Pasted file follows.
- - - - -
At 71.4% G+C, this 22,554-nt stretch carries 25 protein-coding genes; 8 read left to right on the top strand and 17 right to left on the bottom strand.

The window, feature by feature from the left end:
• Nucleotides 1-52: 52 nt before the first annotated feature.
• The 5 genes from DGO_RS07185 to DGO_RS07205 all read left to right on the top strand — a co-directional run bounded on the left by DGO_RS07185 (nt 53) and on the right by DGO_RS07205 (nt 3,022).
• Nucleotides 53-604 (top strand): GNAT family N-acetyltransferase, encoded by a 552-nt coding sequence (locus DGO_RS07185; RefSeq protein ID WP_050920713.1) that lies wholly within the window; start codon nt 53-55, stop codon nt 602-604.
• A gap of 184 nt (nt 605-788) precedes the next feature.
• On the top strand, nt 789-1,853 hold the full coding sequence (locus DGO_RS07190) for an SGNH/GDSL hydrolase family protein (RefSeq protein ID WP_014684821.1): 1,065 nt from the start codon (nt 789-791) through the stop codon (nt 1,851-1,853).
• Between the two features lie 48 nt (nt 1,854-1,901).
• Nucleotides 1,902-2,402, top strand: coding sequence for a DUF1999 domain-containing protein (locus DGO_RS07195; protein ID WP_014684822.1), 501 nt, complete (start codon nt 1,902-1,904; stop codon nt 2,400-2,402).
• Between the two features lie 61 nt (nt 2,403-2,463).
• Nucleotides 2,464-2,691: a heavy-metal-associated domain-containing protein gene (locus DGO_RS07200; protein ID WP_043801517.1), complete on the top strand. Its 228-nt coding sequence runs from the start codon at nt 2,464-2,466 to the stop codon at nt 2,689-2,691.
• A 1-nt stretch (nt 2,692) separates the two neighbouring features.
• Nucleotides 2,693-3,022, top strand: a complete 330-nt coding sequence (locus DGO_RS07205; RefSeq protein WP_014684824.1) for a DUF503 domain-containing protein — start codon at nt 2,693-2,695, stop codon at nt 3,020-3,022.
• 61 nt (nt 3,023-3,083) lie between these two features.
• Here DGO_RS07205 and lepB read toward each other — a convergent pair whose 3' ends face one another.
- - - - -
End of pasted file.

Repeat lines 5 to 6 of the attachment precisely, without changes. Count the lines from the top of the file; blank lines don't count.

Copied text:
• Nucleotides 53-604 (top strand): GNAT family N-acetyltransferase, encoded by a 552-nt coding sequence (locus DGO_RS07185; RefSeq protein ID WP_050920713.1) that lies wholly within the window; start codon nt 53-55, stop codon nt 602-604.
• A gap of 184 nt (nt 605-788) precedes the next feature.